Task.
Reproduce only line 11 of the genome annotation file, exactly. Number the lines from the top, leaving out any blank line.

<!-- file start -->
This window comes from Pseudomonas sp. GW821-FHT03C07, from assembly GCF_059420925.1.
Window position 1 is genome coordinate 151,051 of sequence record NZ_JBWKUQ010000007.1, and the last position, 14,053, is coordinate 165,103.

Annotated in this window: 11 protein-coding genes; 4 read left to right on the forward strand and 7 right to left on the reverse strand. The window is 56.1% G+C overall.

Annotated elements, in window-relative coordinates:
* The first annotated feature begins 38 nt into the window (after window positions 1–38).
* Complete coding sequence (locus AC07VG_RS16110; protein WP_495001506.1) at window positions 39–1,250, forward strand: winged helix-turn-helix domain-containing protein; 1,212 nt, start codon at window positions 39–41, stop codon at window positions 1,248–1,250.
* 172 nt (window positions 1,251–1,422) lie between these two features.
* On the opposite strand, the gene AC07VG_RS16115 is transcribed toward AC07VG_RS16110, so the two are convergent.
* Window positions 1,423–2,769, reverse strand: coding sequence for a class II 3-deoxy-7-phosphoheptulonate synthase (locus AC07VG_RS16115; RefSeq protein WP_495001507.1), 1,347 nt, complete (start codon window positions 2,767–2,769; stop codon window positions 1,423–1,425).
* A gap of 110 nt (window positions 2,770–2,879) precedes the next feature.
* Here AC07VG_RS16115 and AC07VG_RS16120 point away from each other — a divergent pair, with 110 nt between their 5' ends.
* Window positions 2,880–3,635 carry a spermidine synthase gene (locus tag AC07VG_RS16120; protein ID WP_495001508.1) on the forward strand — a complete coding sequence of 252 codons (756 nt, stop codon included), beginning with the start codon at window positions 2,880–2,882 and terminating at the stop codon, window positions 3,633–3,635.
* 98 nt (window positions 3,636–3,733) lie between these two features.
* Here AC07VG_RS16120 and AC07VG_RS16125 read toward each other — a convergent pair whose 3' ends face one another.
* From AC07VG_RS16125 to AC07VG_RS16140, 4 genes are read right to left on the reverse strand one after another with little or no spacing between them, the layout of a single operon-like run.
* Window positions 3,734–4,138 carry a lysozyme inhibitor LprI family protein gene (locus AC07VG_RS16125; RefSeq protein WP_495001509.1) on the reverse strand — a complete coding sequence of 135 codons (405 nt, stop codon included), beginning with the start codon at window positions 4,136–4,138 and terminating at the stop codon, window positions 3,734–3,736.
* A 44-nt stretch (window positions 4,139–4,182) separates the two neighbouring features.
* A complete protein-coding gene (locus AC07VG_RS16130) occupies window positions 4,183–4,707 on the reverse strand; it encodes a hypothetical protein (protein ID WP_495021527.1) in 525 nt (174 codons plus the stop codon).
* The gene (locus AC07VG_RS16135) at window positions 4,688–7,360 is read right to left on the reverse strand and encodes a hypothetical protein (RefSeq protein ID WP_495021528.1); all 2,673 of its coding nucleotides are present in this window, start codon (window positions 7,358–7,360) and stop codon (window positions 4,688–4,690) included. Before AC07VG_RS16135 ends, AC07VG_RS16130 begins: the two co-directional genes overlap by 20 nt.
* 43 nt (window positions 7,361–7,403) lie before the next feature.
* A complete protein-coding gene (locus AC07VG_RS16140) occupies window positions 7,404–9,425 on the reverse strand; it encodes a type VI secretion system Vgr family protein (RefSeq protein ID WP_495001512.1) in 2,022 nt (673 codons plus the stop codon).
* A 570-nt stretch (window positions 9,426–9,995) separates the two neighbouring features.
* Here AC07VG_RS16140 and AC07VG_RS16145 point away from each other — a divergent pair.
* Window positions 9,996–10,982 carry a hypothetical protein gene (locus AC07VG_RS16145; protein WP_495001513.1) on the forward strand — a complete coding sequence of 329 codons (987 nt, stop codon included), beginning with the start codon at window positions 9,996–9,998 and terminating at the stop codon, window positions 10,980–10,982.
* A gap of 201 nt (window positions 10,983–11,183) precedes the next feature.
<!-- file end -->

* Here AC07VG_RS16115 and AC07VG_RS16120 point away from each other — a divergent pair, with 110 nt between their 5' ends.